Text reads, "Telling Healthy Relationships from Unhealthy Ones" over image of couple talking and smiling

Telling Healthy Relationships from Unhealthy Ones

No relationship is perfect… a relationship is two people, with two different experiences, and two different ways of thinking. A relationship can be with family, friends, or intimate partners. So naturally, there are going to be differences. Our history, previous interactions, and relationships influence how we interact in our current relationships. Just because someone did something wrong, or did something that seemed malicious, doesn’t mean it was on purpose. I’m a firm believer that everyone deserves a second chance. It’s not always easy telling healthy relationships from unhealthy ones.

Here’s some steps to figure it out:

o Communicate your boundaries
o Enforce your boundaries
o Determine if they listen and change
o Know when and how to walk away


Know what your boundaries are. In other words, know what you are and aren’t ok with. While knowing your boundaries is important, it’s just as important to talk about them. A lot of people keep things to themselves because they feel like it doesn’t matter, or the other person didn’t mean to, or for another reason. But how you feel matters, even if it isn’t logical. Feelings are never logical, and feelings always matter.

So talk about them. Explain the hurt, the sadness, the betrayal, the fear, or the loneliness. Make sure to talk about the main emotion. For example, anger, resentment, and jealousy are all symptoms of a deeper emotion. Do you best to identify and communicate what you are really feeling.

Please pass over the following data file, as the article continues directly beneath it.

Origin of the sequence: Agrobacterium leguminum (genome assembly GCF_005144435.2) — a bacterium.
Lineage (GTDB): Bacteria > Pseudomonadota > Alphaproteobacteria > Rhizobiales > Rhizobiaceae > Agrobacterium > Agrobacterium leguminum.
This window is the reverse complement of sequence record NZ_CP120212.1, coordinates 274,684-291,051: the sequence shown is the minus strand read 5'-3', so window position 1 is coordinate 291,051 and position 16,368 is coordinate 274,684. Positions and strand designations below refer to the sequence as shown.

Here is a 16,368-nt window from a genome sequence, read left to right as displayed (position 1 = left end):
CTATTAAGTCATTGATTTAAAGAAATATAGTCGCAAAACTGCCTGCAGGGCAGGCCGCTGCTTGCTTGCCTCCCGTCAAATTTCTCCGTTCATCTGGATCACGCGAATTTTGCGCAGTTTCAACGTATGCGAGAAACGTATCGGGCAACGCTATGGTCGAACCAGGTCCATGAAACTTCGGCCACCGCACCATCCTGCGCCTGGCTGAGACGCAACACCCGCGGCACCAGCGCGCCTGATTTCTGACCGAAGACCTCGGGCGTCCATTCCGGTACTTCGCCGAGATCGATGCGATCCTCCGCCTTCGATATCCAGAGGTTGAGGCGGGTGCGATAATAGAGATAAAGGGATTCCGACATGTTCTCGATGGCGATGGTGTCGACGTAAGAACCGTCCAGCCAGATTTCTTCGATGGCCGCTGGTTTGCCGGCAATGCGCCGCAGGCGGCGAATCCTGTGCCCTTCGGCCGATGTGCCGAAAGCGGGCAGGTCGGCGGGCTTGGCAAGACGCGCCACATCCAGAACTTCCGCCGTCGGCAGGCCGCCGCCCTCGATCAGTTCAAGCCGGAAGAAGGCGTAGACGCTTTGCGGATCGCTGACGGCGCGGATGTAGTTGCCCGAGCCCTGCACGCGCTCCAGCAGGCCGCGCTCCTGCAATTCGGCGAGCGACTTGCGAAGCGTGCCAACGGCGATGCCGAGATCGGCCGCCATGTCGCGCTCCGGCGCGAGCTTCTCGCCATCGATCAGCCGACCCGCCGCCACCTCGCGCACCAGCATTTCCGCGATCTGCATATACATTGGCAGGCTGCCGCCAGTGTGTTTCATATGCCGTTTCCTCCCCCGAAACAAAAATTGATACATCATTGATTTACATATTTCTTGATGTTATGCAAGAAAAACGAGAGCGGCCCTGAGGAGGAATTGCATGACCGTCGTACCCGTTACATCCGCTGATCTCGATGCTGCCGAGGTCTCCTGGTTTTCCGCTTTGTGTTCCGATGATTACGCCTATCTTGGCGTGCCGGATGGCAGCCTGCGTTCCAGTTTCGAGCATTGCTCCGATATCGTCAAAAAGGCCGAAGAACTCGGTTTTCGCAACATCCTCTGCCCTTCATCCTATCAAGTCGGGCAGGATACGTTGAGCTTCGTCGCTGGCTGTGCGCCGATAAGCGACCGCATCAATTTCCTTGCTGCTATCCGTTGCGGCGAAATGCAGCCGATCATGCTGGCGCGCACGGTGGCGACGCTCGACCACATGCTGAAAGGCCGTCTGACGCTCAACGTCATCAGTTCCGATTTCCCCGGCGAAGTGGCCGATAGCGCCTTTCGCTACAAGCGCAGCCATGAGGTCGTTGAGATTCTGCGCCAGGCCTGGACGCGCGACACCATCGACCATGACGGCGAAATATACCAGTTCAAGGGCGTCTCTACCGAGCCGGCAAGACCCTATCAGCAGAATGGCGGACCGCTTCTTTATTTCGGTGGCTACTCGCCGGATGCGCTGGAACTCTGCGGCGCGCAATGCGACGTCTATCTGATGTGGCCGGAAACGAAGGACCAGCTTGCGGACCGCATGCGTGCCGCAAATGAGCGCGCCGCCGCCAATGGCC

Stand Your Ground

Don’t just talk about how you feel; follow up with action. If someone says or does something to you that hurt you in any way, tell them. Then enforce your boundary.

I had a client who’s friend’s chronic lateness often made their friend group late as well. The friend group was frustrated with it, so they decided to set a boundary. When the friend was late, they would follow through with the plans without the friend. And if that friend became upset, they would remind them of the boundary.

Pay Attention

How do you know if they listen to your feelings, thoughts, and boundaries? Are they listening to defend and respond or are they listening to understand how you feel? It’s important to have a mutual discussion where both people are being heard and feeling validated. Watch and see if they are avidly making changes in their actions and how they communicate.

They won’t be perfect immediately, of course. They have learned a habit they have to unlearn. Sometimes it’s something they learned from childhood. So give them time to grow and get better at the boundary. Be patient with them and help them to understand. Keep communicating.

Sometimes It’s Healthy to Walk Away

Not every relationship is healthy and that’s ok. Not everyone wants to change. If someone has shown you over and over that they do not respect your boundaries, then that may not be a healthy relationship. If they continue to not listen to how you feel or make necessary changes, then maybe that relationship isn’t a healthy relationship for you.

Sometimes the healthiest thing to do is walk away. Sometimes it’s healthy to have a relationship, just at a distance. Know yourself, know your limits, and know your boundaries. Standing up for yourself can be emotionally hard and seem mean or unfair. But what’s mean and unfair is someone not knowing they are hurting you, or someone not being given the opportunity to add to your happiness. Consider this if you have a hard time talking about how you feel and setting boundaries.

Getting Help

If you need help telling healthy relationships from unhealthy ones, Dawn Institute is here to help. Therapy can be a great place to evaluate how relationships are going, learn how to set boundaries and — even more importantly — enforce them. If you’re interested in getting help with this type of growth, reach out today.